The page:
2012 has a nice ring to it, don’t you think? Look at it written out: twenty-twelve. It sounds really fresh and sharp, but also has a tone of valor and assuredness, optimism and resolve. The alliteration and concise rhythm add to that tone. Twenty-twelve. Of course neither I nor anyone else knows if this year will unfold with such attributes. We’ll see.
Because I was just in Boston last week, I thought I’d post a New Year’s poem by a Boston native: the one and only Sylvia Plath. She found the inspiration for “New Year on Dartmoor” as she was taking a walk with her young daughter. While the child sees the end-of-year surroundings with wonder and “newness”, the mother’s voice – the cynical and apprehensive adult – points out the superficiality of it all, knowing that challenges and uncertainty lie ahead. Plath presents it like only Sylvia Plath can.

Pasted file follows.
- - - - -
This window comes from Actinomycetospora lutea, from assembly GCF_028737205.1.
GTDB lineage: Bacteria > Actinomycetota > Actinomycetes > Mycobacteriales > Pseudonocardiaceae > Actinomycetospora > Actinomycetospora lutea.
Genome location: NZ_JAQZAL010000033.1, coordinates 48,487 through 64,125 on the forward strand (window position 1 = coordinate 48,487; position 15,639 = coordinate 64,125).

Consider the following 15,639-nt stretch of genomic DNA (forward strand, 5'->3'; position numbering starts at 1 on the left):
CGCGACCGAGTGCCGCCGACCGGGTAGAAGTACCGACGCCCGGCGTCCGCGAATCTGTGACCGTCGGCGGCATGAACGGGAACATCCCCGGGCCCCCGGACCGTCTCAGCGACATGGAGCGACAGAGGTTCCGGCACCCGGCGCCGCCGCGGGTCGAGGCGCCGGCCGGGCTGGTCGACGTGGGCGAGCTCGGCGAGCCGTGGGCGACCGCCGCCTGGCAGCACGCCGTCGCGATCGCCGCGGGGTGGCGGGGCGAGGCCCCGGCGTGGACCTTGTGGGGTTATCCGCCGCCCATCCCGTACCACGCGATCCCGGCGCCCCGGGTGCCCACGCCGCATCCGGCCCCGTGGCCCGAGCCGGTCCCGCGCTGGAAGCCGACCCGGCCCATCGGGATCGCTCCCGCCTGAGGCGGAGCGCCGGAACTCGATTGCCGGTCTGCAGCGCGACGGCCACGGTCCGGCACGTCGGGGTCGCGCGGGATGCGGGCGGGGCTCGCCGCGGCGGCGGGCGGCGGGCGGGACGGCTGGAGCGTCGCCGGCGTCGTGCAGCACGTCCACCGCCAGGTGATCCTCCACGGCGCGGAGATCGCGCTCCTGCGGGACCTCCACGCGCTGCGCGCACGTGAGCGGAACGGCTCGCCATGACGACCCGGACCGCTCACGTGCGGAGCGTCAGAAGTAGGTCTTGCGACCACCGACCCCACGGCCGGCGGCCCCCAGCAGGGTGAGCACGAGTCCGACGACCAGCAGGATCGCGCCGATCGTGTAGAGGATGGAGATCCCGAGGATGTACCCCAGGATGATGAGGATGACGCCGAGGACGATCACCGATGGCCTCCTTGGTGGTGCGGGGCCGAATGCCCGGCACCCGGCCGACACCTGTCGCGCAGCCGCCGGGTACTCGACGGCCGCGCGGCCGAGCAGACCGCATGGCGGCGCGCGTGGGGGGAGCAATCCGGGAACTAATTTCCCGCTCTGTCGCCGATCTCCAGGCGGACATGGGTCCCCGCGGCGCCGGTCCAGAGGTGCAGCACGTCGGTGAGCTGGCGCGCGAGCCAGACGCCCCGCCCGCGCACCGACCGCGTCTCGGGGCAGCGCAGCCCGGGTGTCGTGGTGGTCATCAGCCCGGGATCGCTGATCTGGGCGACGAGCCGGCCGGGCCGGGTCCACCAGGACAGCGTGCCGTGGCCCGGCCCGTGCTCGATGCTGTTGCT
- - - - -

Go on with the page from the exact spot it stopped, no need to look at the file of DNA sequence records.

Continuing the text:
New Year on Dartmoor, by Sylvia Plath
This is newness: every little tawdry
Obstacle glass-wrapped and peculiar,
Glinting and clinking in a saint’s falsetto. Only you
Don’t know what to make of the sudden slippiness,
The blind, white, awful, inaccessible slant.
There’s no getting up to it by the words you know.
No getting up by elephant or wheel or shoe.
We have only come to look. You are too new
To want the world in a glass hat.
You can read a superb analysis of this poem here.
Happy 2012 to all of my readers. Let’s hope for peace, prosperity, love, and strength in the New Year. Looking forward into the future, we all have much to think about.
A beauty from Frederic Lord Leighton, this is Solitude: